local food sourcing
News Release – DURHAM, N.H. – Eating local is not just for foodies and high-end restaurants: in New Hampshire, school kids are increasingly getting into the act. A new survey from New Hampshire Farm to School found that the number of New Hampshire farmers providing food to local schools has tripled in the past three years and the variety of food they’re offering has increased.
The report, released today, highlights trends and findings from three years (2009, 2010, 2011) of surveys of New Hampshire farmers and school food service directors conducted by New Hampshire Farm to School (NHFTS).
“For the farmers, this provides another market for them to sell their produce,” says Stacey Purslow, program coordinator for NHFTS, a statewide organization that is housed within the University of New Hampshire’s Sustainability Institute. “And for the schools, it’s an opportunity to get fresh and local produce. Buying directly from the farmer, there’s a freshness and flavor difference. The food tastes better.” Purslow adds that better tasting fruits and vegetables are more likely to pass muster with students.
In addition to providing a haven for economical foodies in southern California, quick casual restaurant Tender Greens is working to play another important role in the community through its Sustainable Life Project (SLP). Starting in just a couple of weeks, SLP will train groups of young adults transitioning out of foster care in fields ranging from agriculture to culinary arts. The program aims to cultivate in them an “appreciation not only for the taste of organic produce, but also in its potential as a career path,” by helping participants develop the interest, skills and confidence to successfully pursue higher education or careers related to sustainable food.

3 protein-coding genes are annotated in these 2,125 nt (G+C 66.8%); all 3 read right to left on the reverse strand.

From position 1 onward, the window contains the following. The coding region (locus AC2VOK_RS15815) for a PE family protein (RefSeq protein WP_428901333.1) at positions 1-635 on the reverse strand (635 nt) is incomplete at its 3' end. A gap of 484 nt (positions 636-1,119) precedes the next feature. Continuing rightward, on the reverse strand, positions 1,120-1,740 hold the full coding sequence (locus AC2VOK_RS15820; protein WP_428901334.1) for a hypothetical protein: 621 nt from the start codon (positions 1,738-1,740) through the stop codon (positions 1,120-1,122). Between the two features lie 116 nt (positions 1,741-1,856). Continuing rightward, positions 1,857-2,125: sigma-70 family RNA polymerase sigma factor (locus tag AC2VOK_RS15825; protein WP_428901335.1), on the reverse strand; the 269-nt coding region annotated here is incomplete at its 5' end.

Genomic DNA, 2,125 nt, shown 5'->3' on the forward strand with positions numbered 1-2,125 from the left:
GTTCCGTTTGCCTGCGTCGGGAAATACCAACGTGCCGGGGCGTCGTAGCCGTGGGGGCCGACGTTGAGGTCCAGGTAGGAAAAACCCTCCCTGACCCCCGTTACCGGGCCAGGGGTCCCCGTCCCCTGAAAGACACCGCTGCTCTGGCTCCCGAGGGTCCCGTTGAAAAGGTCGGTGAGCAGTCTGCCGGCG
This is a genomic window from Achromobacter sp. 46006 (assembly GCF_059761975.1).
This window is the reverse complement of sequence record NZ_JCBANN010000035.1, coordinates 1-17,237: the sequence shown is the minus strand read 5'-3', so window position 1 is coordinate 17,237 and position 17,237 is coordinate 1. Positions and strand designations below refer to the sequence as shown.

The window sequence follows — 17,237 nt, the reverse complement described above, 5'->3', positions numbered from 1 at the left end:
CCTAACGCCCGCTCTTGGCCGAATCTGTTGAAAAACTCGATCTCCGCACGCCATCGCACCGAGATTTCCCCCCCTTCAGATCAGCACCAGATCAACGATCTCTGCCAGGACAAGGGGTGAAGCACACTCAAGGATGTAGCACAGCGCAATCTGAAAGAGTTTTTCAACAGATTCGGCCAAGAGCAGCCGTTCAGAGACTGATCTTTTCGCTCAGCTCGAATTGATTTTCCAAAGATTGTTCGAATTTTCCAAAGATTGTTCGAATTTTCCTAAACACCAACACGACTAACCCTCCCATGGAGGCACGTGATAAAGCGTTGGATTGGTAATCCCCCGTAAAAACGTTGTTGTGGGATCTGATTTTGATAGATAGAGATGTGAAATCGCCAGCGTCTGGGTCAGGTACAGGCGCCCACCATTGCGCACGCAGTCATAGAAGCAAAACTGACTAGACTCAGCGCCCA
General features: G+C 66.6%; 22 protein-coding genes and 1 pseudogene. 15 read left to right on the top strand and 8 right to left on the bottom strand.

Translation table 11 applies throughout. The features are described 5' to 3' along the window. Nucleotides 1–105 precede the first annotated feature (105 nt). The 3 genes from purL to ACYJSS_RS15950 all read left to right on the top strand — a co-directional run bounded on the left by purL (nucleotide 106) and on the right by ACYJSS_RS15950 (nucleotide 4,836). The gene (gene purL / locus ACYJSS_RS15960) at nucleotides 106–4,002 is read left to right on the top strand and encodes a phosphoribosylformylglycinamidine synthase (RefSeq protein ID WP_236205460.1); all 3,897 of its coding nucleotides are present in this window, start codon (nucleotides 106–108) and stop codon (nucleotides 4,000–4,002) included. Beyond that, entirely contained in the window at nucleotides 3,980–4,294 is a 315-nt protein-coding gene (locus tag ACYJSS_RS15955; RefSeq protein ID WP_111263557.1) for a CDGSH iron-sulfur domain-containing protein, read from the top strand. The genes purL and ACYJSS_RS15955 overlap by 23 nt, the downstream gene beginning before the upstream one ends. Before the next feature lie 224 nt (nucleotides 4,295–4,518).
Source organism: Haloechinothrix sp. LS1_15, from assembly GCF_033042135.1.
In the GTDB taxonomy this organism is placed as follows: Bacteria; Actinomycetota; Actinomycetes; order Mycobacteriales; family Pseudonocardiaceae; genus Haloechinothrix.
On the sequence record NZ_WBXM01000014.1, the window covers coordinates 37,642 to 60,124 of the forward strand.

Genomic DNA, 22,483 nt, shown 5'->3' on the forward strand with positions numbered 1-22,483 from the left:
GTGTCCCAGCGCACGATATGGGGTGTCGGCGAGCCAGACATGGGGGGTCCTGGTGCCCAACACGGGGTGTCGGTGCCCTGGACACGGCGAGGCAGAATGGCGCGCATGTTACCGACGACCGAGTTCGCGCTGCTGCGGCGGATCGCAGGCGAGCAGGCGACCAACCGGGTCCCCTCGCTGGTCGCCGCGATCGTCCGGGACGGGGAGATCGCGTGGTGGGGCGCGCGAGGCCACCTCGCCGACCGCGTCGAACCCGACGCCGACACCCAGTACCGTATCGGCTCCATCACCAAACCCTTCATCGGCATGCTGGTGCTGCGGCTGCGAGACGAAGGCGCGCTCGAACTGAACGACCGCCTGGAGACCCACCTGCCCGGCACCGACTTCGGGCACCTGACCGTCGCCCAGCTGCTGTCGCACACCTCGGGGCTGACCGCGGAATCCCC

Emphasizing Local Farm Ingredients, Craft of Cooking, Fast-Growing SoCal Restaurant Chain Stays True to RootsSeptember 9, 2012 | Melinda Clark
For Erik Oberholtzer, cooking and eating high quality, local, sustainably produced foods is “part of his DNA.” Oberholtzer co-founded Tender Greens, a rapidly-growing “slow food done fast” restaurant chain that serves affordable, sustainable, delicious meals across southern California. With big plans for growth in the works, Tender Greens faces the difficult, but exciting challenge of staying true to its roots while expanding across the state.
After culinary school and an impressive career as an executive chef at luxury resorts in Hawaii and San Francisco, Oberholtzer ended up in Los Angeles, where he met business partners Matt Lyman and David Dressler. The three of them decided it was time to venture out on their own – and they were very aware of a niche that needed filling.
“Tender Greens was a reaction to the lack of really good affordable causal options in Santa Monica,” says Oberholtzer.